Voluntary Self-Monitoring in the Auto Insurance Market
An opt-in program allowing drivers to provide their insurer with information on their driving behavior reduced the volunteers’ premiums and raised the company’s profits.
New technologies have allowed consumers to monitor their own behaviors and to sell their data to firms. In the auto insurance industry, for example, some insurers now reward customers for having devices in their cars that track their driving behavior. Insurers can then use this proprietary data to infer drivers’ accident risk and to adjust their premiums accordingly.
In Buying Data from Consumers: The Impact of Monitoring Programs in US Auto Insurance (NBER Working Paper 29096), Yizhou Jin and Shoshana Vasserman examine the first major data-sharing program of this form in the US auto insurance industry. They collect detailed plan and customer data on more than one million customers during the 2012–16 period from the large insurance firm that sponsored this program.
The researchers find that on average monitoring promotes safer driving and attracts safer drivers. Consumers who opt into the program make 30 percent fewer insurance claims during the monitoring period than in subsequent periods. Moreover, drivers who select into monitoring are less risky post-monitoring, and monitoring scores strongly predict later accident claims. Monitoring thus allows insurers to collect what would otherwise be hidden information on drivers’ risk types.
The researchers also investigate customers’ demand for insurance and their decision to opt into monitoring based on their level of accident risk, risk aversion, expectations of future premiums, and aversion to being monitored. They estimate that on average, customers would implicitly pay $93 to avoid monitoring, perhaps reflecting privacy concerns or higher driving effort when being monitored.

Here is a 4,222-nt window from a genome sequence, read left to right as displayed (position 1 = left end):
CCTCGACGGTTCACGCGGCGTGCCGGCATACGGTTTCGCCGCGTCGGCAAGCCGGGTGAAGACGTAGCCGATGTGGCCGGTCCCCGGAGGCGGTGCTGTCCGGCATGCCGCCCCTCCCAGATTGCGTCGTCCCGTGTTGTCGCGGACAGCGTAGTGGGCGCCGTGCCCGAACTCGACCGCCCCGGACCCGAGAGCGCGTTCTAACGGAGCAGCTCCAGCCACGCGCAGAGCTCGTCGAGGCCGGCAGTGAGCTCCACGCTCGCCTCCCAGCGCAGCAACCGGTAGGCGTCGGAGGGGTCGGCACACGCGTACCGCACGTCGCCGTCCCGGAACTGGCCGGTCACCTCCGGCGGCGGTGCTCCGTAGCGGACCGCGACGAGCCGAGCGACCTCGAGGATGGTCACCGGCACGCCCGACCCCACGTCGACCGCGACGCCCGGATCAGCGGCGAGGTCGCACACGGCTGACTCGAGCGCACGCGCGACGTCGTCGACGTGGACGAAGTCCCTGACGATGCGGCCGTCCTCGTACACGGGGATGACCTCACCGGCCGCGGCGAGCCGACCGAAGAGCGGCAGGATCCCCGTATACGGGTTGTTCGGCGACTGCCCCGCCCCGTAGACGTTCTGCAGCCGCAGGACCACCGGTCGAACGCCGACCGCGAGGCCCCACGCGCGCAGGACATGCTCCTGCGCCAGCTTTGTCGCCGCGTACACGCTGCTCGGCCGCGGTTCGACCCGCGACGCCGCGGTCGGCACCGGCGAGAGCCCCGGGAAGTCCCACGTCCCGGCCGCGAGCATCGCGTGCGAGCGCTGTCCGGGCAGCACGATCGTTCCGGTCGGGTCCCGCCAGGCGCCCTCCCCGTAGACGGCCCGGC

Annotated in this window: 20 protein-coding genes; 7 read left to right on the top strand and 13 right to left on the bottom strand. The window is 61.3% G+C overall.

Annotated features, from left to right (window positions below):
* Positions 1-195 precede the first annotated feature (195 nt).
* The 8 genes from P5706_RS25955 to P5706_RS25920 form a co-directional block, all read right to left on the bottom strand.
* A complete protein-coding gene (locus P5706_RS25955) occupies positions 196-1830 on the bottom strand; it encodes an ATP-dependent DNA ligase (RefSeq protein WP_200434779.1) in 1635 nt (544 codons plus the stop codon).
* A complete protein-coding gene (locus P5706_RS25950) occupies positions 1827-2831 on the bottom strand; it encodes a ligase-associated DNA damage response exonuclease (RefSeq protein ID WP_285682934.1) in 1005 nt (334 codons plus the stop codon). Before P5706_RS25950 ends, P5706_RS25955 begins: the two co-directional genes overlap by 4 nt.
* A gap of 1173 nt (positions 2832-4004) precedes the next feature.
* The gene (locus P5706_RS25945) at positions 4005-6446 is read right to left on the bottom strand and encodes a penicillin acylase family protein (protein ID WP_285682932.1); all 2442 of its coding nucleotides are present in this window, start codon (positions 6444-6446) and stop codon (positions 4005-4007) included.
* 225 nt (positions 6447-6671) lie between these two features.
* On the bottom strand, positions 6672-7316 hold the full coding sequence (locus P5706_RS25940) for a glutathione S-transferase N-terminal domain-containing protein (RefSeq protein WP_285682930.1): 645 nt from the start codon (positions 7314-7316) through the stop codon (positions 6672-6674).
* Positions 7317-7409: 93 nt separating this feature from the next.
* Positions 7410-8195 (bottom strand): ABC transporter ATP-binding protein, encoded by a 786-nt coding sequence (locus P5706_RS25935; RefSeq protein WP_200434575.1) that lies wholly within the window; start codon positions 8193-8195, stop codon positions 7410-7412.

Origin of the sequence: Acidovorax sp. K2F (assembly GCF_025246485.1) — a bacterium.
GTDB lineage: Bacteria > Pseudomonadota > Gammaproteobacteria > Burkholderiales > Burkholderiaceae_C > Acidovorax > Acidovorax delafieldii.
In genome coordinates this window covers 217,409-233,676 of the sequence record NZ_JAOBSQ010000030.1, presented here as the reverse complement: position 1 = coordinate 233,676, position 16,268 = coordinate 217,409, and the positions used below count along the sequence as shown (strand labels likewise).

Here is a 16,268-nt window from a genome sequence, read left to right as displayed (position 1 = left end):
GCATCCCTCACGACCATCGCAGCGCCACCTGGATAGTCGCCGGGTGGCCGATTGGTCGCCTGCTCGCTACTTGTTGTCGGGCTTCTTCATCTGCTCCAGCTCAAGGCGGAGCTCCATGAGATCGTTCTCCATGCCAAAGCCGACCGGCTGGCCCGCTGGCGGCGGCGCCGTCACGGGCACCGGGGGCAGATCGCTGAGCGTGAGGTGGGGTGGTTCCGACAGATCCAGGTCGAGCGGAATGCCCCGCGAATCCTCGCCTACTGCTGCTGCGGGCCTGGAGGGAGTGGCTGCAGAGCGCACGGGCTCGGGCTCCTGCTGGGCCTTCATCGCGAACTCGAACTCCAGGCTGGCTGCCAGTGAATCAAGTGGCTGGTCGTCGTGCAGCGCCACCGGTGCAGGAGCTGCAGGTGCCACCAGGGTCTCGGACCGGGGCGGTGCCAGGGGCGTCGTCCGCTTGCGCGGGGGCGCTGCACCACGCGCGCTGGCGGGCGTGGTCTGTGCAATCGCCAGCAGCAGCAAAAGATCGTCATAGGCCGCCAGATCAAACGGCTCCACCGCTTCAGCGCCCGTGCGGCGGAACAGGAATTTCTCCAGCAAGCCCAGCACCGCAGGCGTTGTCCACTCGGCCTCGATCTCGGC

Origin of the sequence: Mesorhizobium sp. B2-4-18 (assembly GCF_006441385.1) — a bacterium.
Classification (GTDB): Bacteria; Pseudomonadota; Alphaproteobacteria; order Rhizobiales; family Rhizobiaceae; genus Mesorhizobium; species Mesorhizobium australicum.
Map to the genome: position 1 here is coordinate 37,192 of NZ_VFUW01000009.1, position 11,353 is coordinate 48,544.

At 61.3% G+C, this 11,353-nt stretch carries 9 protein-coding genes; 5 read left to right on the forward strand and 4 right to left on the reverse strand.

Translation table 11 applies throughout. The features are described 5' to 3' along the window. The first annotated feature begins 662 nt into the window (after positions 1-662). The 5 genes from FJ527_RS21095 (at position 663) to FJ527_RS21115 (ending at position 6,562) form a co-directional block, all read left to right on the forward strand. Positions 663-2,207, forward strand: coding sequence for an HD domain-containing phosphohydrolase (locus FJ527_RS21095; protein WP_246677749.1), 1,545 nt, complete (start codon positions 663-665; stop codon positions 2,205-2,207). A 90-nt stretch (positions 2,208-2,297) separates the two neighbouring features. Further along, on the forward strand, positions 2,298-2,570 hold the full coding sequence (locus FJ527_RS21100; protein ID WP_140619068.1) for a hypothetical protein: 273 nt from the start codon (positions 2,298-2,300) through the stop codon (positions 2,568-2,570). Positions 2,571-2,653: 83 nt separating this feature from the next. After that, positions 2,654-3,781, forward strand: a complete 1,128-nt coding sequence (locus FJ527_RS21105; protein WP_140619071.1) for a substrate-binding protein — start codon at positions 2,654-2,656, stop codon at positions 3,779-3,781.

Monitoring allows the firm to offer lower rates to safer drivers. However, since the firm sponsoring the program is the only insurance company that knows its drivers’ monitoring scores, it can charge safe drivers a premium that is below the offerings of competing firms, while still charging a higher markup over its true costs. In contrast, competing insurers lose their safer customers to the monitoring firm, and their profits decline. Overall, the researchers conclude that the sum of welfare gains to consumers, increased profits for the monitoring firm, and lower profits for rival insurers is positive — about $13 per driver per year. About two-thirds of this gain is due to monitoring inducing safer driving; the remainder is due to the fact that safer drivers can purchase insurance that is priced more accurately for their risk type.
The researchers also ask whether the firm could profit by adjusting the pricing strategy that is observed in the data. A profit-maximizing strategy would balance two opposing incentives: drivers need substantial discounts at sign-up in order to opt into monitoring, but these discounts must later be recouped. To capture this dynamic, the researchers model a pricing strategy in two phases. In the first, the firm invests in attracting consumers to the monitoring pool, either by offering an upfront discount to those who opt in or by surcharging those who opt out. The researchers calculate that the optimal discount would be higher and would attract many more customers to monitoring than the status quo.
In the second stage, once information on driver behavior has been “harvested,” the insurer uses the data to set more profitable renewal premiums. The researchers conclude that if the firm made optimal strategic use of the information that it collected, it would share less of the potential premium reduction with consumers than it did in practice. Profit-maximizing pricing — both a steeper discount for being monitored, which would lead to more drivers being monitored, and a smaller premium reduction for demonstrated safety — would increase the overall gains from the monitoring program from about $13 to about $21 per driver.
If proprietary ownership of monitoring data were banned, the incentives for insurance firms to invest in monitoring programs would be severely reduced because competitors could free-ride on the data that is collected. The researchers conclude that while this would lead to lower premiums for monitored consumers, the welfare gains would be more than offset by losses from firms choosing to invest less in monitoring in the first place.
— Lucy E. Page